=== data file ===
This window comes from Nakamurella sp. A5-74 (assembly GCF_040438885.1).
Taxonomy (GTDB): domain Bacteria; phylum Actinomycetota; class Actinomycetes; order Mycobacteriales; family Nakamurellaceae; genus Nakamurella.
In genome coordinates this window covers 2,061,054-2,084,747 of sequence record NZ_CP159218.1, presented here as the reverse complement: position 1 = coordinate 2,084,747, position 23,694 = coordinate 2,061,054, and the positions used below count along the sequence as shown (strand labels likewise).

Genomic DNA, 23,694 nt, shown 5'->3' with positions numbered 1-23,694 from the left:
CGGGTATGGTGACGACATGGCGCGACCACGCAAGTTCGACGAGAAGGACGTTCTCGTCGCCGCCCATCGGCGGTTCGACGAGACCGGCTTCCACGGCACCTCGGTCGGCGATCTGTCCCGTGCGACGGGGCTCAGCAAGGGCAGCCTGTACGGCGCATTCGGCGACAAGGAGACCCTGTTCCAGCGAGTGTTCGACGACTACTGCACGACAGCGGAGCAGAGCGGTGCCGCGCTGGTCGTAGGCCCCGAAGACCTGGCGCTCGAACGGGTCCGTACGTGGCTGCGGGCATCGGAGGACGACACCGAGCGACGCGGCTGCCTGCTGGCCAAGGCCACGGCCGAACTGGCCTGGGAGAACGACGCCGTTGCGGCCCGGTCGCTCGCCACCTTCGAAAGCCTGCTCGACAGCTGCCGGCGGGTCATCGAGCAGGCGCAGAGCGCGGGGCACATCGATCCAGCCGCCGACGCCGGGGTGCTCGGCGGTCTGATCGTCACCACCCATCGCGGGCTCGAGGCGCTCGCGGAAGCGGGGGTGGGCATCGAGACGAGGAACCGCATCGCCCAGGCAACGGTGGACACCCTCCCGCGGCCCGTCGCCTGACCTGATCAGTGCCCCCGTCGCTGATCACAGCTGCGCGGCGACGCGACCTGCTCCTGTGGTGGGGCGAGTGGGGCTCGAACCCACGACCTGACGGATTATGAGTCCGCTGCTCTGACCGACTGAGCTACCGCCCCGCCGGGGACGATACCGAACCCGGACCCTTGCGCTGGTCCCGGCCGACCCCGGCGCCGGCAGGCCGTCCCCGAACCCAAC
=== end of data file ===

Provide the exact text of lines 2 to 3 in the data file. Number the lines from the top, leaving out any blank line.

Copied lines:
Taxonomy (GTDB): domain Bacteria; phylum Actinomycetota; class Actinomycetes; order Mycobacteriales; family Nakamurellaceae; genus Nakamurella.
In genome coordinates this window covers 2,061,054-2,084,747 of sequence record NZ_CP159218.1, presented here as the reverse complement: position 1 = coordinate 2,084,747, position 23,694 = coordinate 2,061,054, and the positions used below count along the sequence as shown (strand labels likewise).